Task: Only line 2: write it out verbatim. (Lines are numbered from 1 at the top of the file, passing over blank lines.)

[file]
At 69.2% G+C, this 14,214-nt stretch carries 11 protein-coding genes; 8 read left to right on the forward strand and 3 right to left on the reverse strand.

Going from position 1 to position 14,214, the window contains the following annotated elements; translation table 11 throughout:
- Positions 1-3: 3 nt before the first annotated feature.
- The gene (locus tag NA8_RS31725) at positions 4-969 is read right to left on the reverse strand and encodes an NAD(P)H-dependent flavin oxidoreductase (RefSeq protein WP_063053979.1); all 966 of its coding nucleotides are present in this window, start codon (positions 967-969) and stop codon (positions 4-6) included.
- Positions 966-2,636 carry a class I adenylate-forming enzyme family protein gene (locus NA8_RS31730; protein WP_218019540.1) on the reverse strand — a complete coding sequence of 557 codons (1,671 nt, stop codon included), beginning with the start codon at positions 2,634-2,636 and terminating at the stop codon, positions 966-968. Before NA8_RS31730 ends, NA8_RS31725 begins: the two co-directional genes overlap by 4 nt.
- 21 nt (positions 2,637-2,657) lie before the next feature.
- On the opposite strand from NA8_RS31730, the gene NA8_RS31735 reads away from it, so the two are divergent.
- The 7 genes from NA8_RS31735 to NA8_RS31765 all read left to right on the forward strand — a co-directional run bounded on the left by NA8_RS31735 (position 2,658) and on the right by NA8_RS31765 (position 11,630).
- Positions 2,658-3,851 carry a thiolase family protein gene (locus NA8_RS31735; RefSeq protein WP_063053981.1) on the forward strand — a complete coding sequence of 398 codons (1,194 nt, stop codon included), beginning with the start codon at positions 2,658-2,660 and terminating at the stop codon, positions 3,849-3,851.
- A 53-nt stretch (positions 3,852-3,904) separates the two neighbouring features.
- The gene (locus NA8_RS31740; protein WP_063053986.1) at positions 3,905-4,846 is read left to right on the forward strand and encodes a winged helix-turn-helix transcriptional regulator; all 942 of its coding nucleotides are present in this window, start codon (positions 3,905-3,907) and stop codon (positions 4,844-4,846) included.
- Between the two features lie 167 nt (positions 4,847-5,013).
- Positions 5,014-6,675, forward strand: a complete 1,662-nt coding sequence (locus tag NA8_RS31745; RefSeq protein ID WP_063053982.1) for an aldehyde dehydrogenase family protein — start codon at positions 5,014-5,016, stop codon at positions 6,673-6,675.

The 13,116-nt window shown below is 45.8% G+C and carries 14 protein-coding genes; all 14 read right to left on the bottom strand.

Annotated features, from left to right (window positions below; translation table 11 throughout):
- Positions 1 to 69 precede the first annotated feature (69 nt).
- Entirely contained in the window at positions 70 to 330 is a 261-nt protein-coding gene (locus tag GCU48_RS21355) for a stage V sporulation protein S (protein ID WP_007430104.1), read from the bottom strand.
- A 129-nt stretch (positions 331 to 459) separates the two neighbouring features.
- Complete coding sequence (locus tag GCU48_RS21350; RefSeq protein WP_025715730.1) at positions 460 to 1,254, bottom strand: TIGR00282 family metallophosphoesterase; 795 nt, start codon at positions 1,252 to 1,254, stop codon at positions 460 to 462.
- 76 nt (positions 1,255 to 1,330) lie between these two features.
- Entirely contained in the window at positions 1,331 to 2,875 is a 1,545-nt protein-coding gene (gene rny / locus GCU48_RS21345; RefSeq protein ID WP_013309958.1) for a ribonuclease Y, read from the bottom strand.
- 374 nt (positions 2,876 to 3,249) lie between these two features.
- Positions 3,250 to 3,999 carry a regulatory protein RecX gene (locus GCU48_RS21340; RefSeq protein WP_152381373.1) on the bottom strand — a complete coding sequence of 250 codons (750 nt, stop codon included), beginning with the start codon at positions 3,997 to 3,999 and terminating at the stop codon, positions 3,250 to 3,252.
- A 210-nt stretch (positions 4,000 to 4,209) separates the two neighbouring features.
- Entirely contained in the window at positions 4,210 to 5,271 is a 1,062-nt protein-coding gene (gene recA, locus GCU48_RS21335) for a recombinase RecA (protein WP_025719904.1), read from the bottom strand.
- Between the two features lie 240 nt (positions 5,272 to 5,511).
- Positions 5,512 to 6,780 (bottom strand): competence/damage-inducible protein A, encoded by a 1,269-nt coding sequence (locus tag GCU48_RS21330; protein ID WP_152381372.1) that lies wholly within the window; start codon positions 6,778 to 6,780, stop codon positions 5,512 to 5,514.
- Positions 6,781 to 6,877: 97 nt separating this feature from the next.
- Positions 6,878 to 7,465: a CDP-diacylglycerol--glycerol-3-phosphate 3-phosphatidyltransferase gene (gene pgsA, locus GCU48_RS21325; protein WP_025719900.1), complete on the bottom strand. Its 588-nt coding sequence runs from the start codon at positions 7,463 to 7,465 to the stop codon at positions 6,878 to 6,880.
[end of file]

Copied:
Going from position 1 to position 14,214, the window contains the following annotated elements; translation table 11 throughout: